I don’t need religion because I don’t like being told what to do unless there is good justification for it. I don’t like it when all my actions are simply based on the whims of another being who does not give any reasons for my actions; it seems that my actions are not based on any reasons including my reasons, but rather my actions is based on the elusive pseudo-reason of an ineffable being. I know that when I was a child, I had to obey my parents, but as I grow into an adult whose cognitive capacities mature as the brain grows the situation is no longer the same. If my actions are based on someone else's reasons, then I would really like to know what those reasons are if they are relevant to my interests and values. This doesn’t have to imply that I am selfish, but rather expecting someone to do whatever you want them to do regardless of their interest is unreasonable. If you want to change someone’s interest, try to have a mature rational discussion with them by presenting the facts and the arguments, instead of threatening them to change it or else they will punished. To do this is imperialistic and authoritarian, and if this is all religion can do then I am not interested. Also, appealing to the benevolence of another being is equally unconvincing because benevolence of another person does not explain what his or her reasons are. Just because that person is benevolent it doesn’t follow that whatever he or she wants me to do is justified. The benevolence of another person does not entail that my interests should be the same as that person, unless there is an independent justification for it. I do not need any appeal to emotions, but rather I need facts and reasons in which my emotions can make value judgments about it.
I don’t need a religion because I am not some instrument for someone else’s desire or purpose. I am a person with a personal interest that guides my actions, and if you want me to act in accordance with your desires, you should appeal to my personal interest, or at least my moral conscience.
I don’t need religion because I don’t need grace. I am not willing to take fault from a pseudo-ancestor who made a horrible mistake that I didn’t make. I am not a deprived or impoverished being, rather I consider myself very fortunate since I live a comfortable life. I am not perfect, I am quite fallible, but that does not mean that I am incapable of improving myself. I don’t need to be saved because I don’t deserve punishment. If I am being punished just because of my predispositions, beliefs (which are involuntary!), or lineage rather than because of my own moral merits or actions, then the evangelist, proselytizers and apologists can go fuck themselves for all I care.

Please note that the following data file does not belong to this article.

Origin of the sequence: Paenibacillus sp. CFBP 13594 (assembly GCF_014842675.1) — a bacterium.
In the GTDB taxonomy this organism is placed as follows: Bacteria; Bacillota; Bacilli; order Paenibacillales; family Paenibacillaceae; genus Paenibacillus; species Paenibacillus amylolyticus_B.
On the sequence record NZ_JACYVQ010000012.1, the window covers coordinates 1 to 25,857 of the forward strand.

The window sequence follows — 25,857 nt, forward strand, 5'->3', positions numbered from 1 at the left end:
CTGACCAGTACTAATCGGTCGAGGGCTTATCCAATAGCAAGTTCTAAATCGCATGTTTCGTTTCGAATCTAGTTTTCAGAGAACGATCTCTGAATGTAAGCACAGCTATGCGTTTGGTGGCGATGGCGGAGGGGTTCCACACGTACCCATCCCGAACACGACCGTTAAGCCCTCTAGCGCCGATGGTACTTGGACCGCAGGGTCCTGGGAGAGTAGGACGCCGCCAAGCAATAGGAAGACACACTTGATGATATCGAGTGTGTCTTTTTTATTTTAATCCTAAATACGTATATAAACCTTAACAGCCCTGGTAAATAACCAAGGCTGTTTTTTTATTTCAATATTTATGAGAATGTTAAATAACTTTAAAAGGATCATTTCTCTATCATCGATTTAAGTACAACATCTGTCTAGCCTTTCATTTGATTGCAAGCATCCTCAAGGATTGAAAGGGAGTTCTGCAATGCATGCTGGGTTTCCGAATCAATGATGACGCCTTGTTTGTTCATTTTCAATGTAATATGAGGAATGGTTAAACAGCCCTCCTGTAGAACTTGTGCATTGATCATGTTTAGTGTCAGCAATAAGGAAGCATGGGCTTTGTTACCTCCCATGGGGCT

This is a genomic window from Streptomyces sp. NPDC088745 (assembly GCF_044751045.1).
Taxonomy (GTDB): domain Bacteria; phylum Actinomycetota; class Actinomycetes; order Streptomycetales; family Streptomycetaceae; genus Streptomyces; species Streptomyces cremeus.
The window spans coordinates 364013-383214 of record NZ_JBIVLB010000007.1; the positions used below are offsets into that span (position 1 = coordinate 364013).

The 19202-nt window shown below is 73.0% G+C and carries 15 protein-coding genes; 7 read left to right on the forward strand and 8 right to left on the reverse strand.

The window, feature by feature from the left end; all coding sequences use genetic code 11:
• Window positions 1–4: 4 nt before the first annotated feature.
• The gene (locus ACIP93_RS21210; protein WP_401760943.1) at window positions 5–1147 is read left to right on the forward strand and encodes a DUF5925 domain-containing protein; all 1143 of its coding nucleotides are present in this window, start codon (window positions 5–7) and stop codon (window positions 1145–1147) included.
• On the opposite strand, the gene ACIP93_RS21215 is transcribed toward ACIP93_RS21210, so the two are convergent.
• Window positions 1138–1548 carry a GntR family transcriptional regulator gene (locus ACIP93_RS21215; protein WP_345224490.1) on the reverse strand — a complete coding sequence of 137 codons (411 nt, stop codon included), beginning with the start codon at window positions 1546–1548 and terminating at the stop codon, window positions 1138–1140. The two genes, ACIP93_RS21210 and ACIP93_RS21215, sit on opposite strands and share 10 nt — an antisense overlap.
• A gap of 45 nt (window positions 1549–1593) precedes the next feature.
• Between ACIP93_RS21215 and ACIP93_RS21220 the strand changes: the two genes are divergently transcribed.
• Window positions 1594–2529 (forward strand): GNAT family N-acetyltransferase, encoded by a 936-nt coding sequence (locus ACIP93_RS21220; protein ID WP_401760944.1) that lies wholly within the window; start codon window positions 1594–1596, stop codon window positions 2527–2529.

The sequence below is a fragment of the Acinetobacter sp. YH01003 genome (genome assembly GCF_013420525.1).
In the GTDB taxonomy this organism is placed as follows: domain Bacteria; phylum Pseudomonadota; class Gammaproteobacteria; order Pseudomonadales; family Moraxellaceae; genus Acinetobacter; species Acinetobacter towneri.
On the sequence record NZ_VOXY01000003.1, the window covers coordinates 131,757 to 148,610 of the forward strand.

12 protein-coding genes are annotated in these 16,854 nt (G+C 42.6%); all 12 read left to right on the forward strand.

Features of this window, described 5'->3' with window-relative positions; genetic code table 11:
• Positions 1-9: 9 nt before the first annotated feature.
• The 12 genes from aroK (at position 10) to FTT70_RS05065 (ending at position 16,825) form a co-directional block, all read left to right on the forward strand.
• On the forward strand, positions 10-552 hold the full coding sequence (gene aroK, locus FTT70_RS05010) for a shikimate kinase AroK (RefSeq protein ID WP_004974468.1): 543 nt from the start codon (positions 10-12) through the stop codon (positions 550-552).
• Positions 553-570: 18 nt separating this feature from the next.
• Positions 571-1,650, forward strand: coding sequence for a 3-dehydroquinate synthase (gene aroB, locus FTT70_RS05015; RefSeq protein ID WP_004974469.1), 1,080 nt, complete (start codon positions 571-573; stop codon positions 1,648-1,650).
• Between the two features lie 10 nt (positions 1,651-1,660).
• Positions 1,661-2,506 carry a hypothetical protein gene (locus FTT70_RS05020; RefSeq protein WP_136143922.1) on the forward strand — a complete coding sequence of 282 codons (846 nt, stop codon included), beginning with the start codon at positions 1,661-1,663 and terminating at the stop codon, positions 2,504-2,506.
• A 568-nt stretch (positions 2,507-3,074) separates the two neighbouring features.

I don’t need religion because I already have too much purpose in my life. I wake up because I want to go to school. I study because I want to get good grades so I can increase my chances to go to Princeton. I write this article because I like to share my opinions with like-minded people. I eat because I want to sustain and fuel my body. I am in the library so I can concentrate on my work. I philosophize because I enjoy it. I have purpose for many of the things I do, and I do not need one ultimate purpose to subsume them all. Don’t tell me that my life is without purpose if there is no God; I already have too much purpose in my life as much as the next door neighbor. Life is abundant with purpose, but the only problem is that everything (including those purposes) in nature is impermanent. The only difference between me and a believer is that I want to live my life by practicing acceptance of that impermanence and just enjoy the ride. I know that many of my purposes that I created in the context of my environment are impermanent; I have no delusions about it. But at the very least I can accept it and just live on. If there is no eternal purpose out there, then whining about it won’t do. Just use whatever time we have left to perform the purposes we set for ourselves, yet accept that many things in life is impermanent.
The last reason why I don’t need religion is because I think finding happiness and attaining a peaceful mind is possible without religion. I think spirituality is possible without religion, since all spirituality amounts to to understand that we are part of the cosmic web that weaves us together in the fabric of space and time. To be in brotherhood (and sisterhood!) with each other is possible without God, since we are social creatures capable of being cooperative. To attain a peaceful mind is to understand ourselves and other people around us the best way possible, to alleviate suffering. All this, I believe, can be done without religion.